I occasionally participate in advocacy days with various non-profits at the Arizona state legislature, advocating for particular bills that I believe would benefit the common good in our state. A couple months ago, the non-profit Sonoran Prevention Works organized an advocacy day with the hope of passing a bill that would decriminalize needle exchange in the state of Arizona. If you’re unfamiliar, at a needle exchange, people who use drugs can bring their used needles to dispose of them safely and to get new needles. I’m not in favor of drug use because, obviously, drug use is harmful, but a needle exchange reduces the risk of infection of HIV and Hepatitis C from people sharing needles and even the risk of infection for police and sanitation workers who often come into contact with used needles in the course of their work. The research on needle exchange has also shown that people who use drugs who interface with needle exchange workers are more likely to reduce and even end their drug use because of the compassionate, non-judgmental care they receive. Along with another volunteer participating in the advocacy day, a nursing student, we sat in the offices of state legislators and spoke about how we thought the decriminalization of these programs would benefit our community. A month ago, I attended the first ever conference on harm reduction in the state of Arizona, listening to people who benefit from needle exchange…which, really, is all of us. And tomorrow evening, I will be co-leading a book group with a staff member of Sonoran Prevention Works on the book Chasing the Scream about the drug war. For me, this is resistance: advocating for laws that benefit the common good, getting educated about issues that affect the community at large, and engaging in relationships and spending time with people as we, together, try to do the most loving thing.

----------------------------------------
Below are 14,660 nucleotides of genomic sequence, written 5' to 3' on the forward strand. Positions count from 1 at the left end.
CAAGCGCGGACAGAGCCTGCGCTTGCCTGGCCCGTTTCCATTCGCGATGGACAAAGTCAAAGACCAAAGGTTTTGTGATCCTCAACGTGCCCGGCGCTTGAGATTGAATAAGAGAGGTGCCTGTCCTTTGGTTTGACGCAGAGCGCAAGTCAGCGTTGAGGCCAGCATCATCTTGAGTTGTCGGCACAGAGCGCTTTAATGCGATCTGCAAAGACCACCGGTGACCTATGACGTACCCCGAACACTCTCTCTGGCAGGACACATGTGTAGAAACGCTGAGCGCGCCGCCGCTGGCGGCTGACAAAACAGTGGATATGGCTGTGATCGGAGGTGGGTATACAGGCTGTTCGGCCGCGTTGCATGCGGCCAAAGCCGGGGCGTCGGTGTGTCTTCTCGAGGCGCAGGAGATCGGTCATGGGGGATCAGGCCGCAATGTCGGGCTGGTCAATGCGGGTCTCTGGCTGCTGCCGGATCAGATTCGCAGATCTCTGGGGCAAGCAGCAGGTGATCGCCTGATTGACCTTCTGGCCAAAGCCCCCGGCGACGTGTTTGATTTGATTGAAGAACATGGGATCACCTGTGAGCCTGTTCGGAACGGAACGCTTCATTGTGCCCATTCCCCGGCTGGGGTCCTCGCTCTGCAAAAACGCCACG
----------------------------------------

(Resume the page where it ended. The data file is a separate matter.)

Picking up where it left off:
Even being part of Grace is an act of resistance. We are not the most shiny, the most perfect, the most well-funded place of worship in the city of Phoenix. But our love for God and the love of God for us made tangible in this place, this is a radical love, a patient, tender listening and care for one another and even the stranger, a way of love that honors the slaughtered Lamb. And so, with the angels and living creatures and elders, we sing in full voice: Worthy is the Lamb that was slaughtered to receive power and wealth and wisdom and might and honor and glory and blessing! Alleluia! Amen.